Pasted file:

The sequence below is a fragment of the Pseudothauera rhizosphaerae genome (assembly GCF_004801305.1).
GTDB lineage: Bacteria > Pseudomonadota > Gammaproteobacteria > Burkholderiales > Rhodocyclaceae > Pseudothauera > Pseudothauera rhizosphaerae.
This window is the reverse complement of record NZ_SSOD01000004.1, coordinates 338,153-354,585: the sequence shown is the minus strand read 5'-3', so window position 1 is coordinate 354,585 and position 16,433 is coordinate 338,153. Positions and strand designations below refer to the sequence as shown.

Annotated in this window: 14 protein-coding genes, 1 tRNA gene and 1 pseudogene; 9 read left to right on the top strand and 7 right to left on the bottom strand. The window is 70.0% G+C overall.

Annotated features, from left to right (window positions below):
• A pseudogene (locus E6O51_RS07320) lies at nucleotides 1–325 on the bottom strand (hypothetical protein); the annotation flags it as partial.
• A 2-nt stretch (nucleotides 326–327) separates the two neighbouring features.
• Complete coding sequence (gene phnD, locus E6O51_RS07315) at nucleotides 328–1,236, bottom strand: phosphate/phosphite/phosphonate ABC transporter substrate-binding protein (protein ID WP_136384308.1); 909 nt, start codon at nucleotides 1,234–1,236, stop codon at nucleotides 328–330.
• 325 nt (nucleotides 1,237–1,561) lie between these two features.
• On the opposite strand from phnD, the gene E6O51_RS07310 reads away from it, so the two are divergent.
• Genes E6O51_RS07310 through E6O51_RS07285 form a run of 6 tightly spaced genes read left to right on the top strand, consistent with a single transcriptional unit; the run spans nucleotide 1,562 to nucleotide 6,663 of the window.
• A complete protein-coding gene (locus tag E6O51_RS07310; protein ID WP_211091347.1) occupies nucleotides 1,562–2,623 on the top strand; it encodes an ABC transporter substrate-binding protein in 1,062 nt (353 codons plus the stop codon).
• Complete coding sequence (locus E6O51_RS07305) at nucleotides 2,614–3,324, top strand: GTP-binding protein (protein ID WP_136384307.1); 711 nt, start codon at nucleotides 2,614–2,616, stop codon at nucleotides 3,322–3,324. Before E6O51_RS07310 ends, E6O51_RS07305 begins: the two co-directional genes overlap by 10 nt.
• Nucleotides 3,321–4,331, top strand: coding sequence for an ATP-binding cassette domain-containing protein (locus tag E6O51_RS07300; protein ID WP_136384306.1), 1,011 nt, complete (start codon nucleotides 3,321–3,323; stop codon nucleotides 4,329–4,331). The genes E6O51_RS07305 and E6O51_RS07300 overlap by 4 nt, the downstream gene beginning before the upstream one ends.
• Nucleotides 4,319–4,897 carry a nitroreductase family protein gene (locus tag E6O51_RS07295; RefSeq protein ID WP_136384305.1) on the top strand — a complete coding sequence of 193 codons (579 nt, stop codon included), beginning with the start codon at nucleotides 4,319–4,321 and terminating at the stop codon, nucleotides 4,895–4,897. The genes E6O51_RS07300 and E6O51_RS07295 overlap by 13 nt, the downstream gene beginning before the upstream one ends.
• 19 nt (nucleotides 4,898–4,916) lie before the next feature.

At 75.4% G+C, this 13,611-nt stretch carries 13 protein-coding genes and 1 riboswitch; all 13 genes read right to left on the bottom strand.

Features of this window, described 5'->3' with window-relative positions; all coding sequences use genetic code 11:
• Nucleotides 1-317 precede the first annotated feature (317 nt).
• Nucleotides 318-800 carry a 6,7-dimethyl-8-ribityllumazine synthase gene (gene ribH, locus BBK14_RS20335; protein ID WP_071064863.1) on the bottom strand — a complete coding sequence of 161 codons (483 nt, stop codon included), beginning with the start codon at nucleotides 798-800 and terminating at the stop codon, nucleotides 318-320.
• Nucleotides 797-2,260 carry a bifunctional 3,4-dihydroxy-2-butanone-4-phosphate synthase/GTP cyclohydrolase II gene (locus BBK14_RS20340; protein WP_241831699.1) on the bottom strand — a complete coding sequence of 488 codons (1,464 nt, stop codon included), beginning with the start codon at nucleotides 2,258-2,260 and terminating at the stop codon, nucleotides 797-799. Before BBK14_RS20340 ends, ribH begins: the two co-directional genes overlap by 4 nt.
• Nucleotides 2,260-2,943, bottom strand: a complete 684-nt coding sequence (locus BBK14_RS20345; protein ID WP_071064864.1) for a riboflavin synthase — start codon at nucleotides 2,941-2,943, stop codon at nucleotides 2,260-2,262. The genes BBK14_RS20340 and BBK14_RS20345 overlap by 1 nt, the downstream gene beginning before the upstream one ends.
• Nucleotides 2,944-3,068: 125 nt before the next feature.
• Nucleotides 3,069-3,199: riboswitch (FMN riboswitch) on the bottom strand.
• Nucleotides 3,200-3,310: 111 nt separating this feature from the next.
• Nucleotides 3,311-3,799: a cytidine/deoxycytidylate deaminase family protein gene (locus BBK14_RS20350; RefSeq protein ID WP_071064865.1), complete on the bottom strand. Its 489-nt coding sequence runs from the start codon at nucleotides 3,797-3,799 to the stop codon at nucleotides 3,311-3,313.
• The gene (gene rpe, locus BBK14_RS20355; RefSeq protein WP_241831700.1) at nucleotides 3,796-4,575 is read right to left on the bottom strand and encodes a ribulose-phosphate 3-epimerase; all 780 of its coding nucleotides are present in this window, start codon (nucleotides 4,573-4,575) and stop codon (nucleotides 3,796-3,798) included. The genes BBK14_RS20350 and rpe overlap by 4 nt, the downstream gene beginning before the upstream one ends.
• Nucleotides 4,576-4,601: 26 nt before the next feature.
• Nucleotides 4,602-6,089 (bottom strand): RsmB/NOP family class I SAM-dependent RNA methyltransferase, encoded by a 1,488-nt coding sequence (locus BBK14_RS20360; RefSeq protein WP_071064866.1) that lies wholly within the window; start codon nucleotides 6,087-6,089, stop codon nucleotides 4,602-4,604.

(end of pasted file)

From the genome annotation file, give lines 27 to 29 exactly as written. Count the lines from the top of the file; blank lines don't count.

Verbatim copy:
• The gene (gene rpe, locus BBK14_RS20355; RefSeq protein WP_241831700.1) at nucleotides 3,796-4,575 is read right to left on the bottom strand and encodes a ribulose-phosphate 3-epimerase; all 780 of its coding nucleotides are present in this window, start codon (nucleotides 4,573-4,575) and stop codon (nucleotides 3,796-3,798) included. The genes BBK14_RS20350 and rpe overlap by 4 nt, the downstream gene beginning before the upstream one ends.
• Nucleotides 4,576-4,601: 26 nt before the next feature.
• Nucleotides 4,602-6,089 (bottom strand): RsmB/NOP family class I SAM-dependent RNA methyltransferase, encoded by a 1,488-nt coding sequence (locus BBK14_RS20360; RefSeq protein WP_071064866.1) that lies wholly within the window; start codon nucleotides 6,087-6,089, stop codon nucleotides 4,602-4,604.